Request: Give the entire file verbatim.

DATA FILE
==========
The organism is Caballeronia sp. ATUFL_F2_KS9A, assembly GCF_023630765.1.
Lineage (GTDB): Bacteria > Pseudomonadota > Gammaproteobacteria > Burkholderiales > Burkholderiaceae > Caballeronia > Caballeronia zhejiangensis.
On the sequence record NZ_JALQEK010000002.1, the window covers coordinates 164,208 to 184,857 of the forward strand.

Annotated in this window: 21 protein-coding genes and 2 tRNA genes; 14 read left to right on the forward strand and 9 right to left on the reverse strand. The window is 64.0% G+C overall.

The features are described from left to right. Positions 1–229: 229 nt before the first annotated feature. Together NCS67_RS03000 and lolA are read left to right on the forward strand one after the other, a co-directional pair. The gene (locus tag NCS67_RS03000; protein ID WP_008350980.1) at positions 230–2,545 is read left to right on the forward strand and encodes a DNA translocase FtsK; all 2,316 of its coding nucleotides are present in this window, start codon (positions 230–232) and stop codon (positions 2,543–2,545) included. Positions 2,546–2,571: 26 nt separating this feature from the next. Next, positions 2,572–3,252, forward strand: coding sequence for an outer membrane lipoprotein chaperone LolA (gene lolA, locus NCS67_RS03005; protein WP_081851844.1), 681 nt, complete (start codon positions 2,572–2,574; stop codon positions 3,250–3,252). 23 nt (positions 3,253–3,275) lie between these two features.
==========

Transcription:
The organism is Caballeronia sp. ATUFL_F2_KS9A, assembly GCF_023630765.1.
Lineage (GTDB): Bacteria > Pseudomonadota > Gammaproteobacteria > Burkholderiales > Burkholderiaceae > Caballeronia > Caballeronia zhejiangensis.
On the sequence record NZ_JALQEK010000002.1, the window covers coordinates 164,208 to 184,857 of the forward strand.

Annotated in this window: 21 protein-coding genes and 2 tRNA genes; 14 read left to right on the forward strand and 9 right to left on the reverse strand. The window is 64.0% G+C overall.

The features are described from left to right. Positions 1–229: 229 nt before the first annotated feature. Together NCS67_RS03000 and lolA are read left to right on the forward strand one after the other, a co-directional pair. The gene (locus tag NCS67_RS03000; protein ID WP_008350980.1) at positions 230–2,545 is read left to right on the forward strand and encodes a DNA translocase FtsK; all 2,316 of its coding nucleotides are present in this window, start codon (positions 230–232) and stop codon (positions 2,543–2,545) included. Positions 2,546–2,571: 26 nt separating this feature from the next. Next, positions 2,572–3,252, forward strand: coding sequence for an outer membrane lipoprotein chaperone LolA (gene lolA, locus NCS67_RS03005; protein WP_081851844.1), 681 nt, complete (start codon positions 2,572–2,574; stop codon positions 3,250–3,252). 23 nt (positions 3,253–3,275) lie between these two features.